American Federalism

American Federalism

Strayer University
Donald Shaver, PhD
POL 110 – U.S. Government

This dissertation is to identify information regarding American Federalism, where we will define what is Federalism? The purpose of this paper will provide instance of how Federalism has evolved from its origins to the American political system in place today. It will explore factors that have allowed the concept of federalism to shape American political behavior. Finally, it will illustrate how the relationship between the states and the U.S. federal government influences the creation of American policies overall. History of Federalism

The Founders were very mindful of the risks of a dictatorial government. They built a system in which the powers of each branch would be used to check the powers of the other two branches. Originally, Article IV defined the relationship between the federal government and the states in a system of federalism, which divides the power of government between national and state governments. This federal system was meant to correct the confusion of the country during the Articles of Confederation. The general intention of the Farmers seems clear – Federalism was a device to protect personal liberty. The Founders attempted to balance order with liberty, they identified several reasons for creating a federalist government which included avoid tyranny, allow more participation in politics and to use the states as test center for new ideas and programs. In their checks and balance federalism was to prevent a person from taking control of the federal governments even though they may/could take control of the state level. The Civil War settled one part of the argument over national supremacy versus states’ rights. The war’s outcome made it clear that the national government was supreme, its sovereignty derived directly from the people, and the states could not lawfully separate from the union (Wilson, Dilulio and Bose, 2014). What is Federalism?

According to (Wilson, Dilulio and Bose, 2014) Federalism is a political system in which ultimate authority is shared between a central government and sate or regional governments. Federalism refers to a political system in which local territorial, regional, provincial, state, or municipal units of government, whose existence is specifically protected as well as a national government, make final decisions on some governmental activities. Each level of government has its own area of powers. No level acting alone can change the basic division of powers the constitution makes between them. Each level operates through its own agencies and acts directly on the people through its own officials and laws. Federalism allows local and state governments to make laws about certain things and the national government to make laws about other things. Let’s say that the national government has made a law saying that everyone has the right to vote at age 18 and it is no different in any state. Conversely, the states have the power to determine the speed limit in their state and the national government has no say on what the speed limit should be in any of the states (Wilson, Dilulio and Bose, 2014). How Federalism Has Evolved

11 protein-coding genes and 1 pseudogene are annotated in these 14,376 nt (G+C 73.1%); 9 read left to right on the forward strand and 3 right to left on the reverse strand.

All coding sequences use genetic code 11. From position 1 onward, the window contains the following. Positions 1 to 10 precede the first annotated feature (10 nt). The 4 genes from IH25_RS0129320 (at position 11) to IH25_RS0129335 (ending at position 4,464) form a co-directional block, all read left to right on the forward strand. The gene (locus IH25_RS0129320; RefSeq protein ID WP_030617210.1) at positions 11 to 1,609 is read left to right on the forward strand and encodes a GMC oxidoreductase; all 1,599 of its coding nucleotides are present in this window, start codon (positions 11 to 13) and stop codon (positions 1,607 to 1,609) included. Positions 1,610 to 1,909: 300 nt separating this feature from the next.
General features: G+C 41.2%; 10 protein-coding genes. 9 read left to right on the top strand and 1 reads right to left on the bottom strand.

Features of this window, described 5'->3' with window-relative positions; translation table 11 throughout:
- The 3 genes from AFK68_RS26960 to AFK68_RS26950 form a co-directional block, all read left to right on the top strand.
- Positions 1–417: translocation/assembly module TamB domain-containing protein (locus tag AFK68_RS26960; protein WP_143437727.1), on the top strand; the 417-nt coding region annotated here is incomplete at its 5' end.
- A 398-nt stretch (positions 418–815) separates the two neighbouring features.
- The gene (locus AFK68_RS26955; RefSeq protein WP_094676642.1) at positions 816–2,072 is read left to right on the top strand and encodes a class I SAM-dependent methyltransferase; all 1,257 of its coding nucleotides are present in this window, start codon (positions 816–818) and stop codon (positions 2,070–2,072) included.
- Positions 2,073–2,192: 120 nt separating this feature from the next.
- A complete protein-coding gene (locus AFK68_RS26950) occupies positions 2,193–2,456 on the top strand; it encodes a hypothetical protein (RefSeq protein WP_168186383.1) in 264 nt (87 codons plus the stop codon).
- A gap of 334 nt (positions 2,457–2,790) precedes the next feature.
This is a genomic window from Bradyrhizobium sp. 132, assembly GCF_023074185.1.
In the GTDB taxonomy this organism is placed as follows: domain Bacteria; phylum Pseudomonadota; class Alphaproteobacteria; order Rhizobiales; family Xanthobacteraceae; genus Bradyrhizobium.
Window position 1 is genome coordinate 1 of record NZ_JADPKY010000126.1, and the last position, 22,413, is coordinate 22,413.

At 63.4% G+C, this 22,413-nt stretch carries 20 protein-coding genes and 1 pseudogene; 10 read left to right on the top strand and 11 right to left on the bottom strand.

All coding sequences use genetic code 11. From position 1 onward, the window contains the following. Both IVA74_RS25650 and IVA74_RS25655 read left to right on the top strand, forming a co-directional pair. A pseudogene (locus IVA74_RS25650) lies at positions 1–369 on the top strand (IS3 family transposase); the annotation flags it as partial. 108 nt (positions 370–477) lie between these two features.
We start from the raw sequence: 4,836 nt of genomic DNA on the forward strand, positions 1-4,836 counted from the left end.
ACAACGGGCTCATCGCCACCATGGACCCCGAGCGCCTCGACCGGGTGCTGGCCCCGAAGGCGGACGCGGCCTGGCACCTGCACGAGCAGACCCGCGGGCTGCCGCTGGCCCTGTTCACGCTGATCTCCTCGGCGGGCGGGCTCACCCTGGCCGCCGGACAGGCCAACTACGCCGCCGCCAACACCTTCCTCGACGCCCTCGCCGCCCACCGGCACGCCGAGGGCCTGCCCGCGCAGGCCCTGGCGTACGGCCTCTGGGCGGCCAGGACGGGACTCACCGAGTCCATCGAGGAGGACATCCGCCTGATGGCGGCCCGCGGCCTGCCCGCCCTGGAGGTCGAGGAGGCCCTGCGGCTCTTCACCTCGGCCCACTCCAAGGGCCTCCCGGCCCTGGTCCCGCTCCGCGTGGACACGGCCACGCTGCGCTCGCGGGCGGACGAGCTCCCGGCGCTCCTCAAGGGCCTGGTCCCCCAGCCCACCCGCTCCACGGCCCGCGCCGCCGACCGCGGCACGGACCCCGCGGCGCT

At different points in time Federalism has evolved over the course of American history, the balance and boundaries between the national and state government have changed substantially. In the twentieth century, the role of the national government expanded dramatically, and it continues to expand in the twenty-first century. Under the New Federalism during the time frame of 1969 to present, political leaders and scholars of the New Federalism school have argued that the national government has grown too powerful and that power should be given back to the states. The national government remains extremely important, state governments have regained some power. Richard Nixon began supporting New Federalism during his presidency...

References: SparkNotes Editors. (2010). SparkNote on Federalism. Retrieved July 16, 2014, from What Factors Shape Political Attitudes? American Government Online Textbook. Sunday, August 4, 2014.
Wilson, J. Q., DiIulio, J. J., & Bose M. (2014). American government: Brief version. (11th ed.). Boston, MA: Cengage. (Wilson, Dilulio and Bose, 2014)
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